Some philosophical considerationsEdit

So-called descriptive relativists (for example, Ralph Barton Perry) accept that there are fundamental disagreements about the right course of action even when the same facts obtain and the same consequences are likely to arise. However, the descriptive relativist does not necessarily deny that there is one correct moral appraisal, given the same set of circumstances. Other descriptivists believe that opposing moral beliefs can both be true, though critics point out that this leads to obvious logical problems. The latter descriptivists, for example, several leading Existentialists, believe that morality is entirely subjective and personal, and beyond the judgment of others. In this view moral judgments are more akin to aesthetic considerations and are not amenable to rational analysis.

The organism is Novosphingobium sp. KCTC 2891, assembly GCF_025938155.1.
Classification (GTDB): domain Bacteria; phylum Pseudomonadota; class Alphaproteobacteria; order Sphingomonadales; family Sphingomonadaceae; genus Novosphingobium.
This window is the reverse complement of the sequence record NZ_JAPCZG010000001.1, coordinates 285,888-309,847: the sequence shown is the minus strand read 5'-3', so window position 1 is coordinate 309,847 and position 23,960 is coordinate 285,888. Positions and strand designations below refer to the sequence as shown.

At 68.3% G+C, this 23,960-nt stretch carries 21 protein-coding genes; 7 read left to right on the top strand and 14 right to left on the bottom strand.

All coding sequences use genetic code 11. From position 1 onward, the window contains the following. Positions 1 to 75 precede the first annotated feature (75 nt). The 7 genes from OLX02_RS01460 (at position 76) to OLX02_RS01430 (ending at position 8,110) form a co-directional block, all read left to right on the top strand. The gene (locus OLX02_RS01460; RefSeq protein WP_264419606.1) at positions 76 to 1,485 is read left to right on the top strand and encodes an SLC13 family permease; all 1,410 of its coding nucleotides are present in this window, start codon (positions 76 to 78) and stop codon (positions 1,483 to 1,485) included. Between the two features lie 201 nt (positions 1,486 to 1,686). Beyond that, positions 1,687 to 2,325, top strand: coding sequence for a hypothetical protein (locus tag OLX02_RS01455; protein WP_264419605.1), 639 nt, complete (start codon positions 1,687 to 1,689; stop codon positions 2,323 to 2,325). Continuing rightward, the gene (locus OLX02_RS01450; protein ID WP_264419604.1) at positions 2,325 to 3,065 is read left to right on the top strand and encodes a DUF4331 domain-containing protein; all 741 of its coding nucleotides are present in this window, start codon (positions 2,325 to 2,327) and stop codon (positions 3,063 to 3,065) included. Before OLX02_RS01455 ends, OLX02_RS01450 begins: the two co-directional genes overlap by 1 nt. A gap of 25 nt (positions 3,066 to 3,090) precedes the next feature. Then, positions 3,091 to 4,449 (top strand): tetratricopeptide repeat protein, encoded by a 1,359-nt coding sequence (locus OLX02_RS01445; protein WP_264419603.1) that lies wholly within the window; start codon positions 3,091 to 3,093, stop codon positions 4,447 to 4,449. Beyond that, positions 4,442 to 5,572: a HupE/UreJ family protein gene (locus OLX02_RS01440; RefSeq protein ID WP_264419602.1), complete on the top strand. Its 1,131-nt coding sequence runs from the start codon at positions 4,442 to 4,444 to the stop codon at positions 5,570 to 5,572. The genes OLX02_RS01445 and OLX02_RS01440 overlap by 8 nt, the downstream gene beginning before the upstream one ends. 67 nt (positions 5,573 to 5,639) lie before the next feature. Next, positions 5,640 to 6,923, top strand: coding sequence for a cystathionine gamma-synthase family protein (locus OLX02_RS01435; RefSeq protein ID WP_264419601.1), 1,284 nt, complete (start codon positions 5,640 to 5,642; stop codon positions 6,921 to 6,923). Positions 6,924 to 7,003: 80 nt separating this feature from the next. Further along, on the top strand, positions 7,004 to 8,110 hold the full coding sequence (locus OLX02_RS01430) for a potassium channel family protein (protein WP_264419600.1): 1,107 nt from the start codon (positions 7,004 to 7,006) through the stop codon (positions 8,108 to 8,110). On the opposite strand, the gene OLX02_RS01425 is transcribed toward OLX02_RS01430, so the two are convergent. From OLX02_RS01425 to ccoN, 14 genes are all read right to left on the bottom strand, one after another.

In contrast, the metaethical relativist maintains that all moral judgments are based on either societal or individual standards, and that there is no single objective standard by which one can assess the truth of a moral proposition. While he preferred to deal with more practical real-life ethical matters, the British philosopher Bernard Williams (1929–2003) reluctantly came to this conclusion when he wrote from a meta-ethical standpoint. Metaethical relativists, in general, believe that the descriptive properties of terms such as good, bad, right, and wrong are not subject to universal truth conditions, but only to societal convention and personal preference. Given the same set of verifiable facts, some societies or individuals will have a fundamental disagreement about what ought to be done based on societal or individual norms, and these cannot be adjudicated using some independent standard of evaluation, for the latter standard will always be societal or personal and not universal, unlike, for example, the scientific standards for assessing temperature or for determining mathematical truths.